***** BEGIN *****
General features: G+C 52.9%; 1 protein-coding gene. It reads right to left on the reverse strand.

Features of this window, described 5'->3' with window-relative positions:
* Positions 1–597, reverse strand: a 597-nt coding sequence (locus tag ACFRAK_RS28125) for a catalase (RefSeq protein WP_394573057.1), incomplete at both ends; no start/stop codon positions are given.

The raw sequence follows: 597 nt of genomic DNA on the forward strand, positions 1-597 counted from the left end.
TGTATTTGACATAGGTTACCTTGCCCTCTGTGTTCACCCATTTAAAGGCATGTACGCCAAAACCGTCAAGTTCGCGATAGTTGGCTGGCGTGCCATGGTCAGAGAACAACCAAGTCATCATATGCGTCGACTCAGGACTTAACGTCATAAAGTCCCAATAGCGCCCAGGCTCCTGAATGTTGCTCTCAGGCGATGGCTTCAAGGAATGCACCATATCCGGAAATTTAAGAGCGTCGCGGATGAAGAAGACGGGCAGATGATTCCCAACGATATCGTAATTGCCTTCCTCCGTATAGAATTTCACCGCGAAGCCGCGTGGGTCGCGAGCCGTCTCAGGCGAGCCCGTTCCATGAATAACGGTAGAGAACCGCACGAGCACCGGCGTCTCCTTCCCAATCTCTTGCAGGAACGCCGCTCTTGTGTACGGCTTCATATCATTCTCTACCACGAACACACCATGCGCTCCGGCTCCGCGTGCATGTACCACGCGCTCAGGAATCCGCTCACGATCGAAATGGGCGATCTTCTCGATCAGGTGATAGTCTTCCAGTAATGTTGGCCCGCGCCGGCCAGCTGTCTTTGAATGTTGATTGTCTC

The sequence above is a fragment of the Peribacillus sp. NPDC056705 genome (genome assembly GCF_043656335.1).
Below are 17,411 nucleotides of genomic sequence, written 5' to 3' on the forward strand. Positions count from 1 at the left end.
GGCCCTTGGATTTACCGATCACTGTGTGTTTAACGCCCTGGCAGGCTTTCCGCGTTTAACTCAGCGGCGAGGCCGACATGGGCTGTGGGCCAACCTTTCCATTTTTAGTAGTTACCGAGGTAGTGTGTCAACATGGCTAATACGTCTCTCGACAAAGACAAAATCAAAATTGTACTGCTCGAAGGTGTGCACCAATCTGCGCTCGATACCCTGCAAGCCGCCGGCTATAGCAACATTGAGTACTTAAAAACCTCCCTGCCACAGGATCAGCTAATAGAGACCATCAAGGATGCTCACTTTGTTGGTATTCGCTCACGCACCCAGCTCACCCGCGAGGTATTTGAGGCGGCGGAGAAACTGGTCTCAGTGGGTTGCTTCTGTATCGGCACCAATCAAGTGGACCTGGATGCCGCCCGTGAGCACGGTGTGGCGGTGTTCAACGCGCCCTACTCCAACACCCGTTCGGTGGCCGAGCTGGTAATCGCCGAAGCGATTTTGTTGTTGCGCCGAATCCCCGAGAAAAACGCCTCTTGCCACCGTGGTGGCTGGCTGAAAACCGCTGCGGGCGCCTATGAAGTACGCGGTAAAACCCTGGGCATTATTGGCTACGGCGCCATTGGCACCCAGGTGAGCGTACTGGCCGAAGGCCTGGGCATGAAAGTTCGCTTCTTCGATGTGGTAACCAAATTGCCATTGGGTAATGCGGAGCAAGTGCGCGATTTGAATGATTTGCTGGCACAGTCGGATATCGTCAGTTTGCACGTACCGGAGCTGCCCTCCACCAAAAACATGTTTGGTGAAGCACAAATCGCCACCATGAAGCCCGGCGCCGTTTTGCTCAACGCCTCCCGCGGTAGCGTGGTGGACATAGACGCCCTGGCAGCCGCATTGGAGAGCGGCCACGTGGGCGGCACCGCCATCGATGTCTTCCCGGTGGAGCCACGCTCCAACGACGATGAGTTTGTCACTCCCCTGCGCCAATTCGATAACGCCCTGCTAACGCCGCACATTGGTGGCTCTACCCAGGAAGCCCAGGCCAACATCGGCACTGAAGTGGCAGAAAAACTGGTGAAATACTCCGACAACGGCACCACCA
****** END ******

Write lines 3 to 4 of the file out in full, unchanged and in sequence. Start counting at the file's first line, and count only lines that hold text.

* Positions 1–597, reverse strand: a 597-nt coding sequence (locus tag ACFRAK_RS28125) for a catalase (RefSeq protein WP_394573057.1), incomplete at both ends; no start/stop codon positions are given.

The raw sequence follows: 597 nt of genomic DNA on the forward strand, positions 1-597 counted from the left end.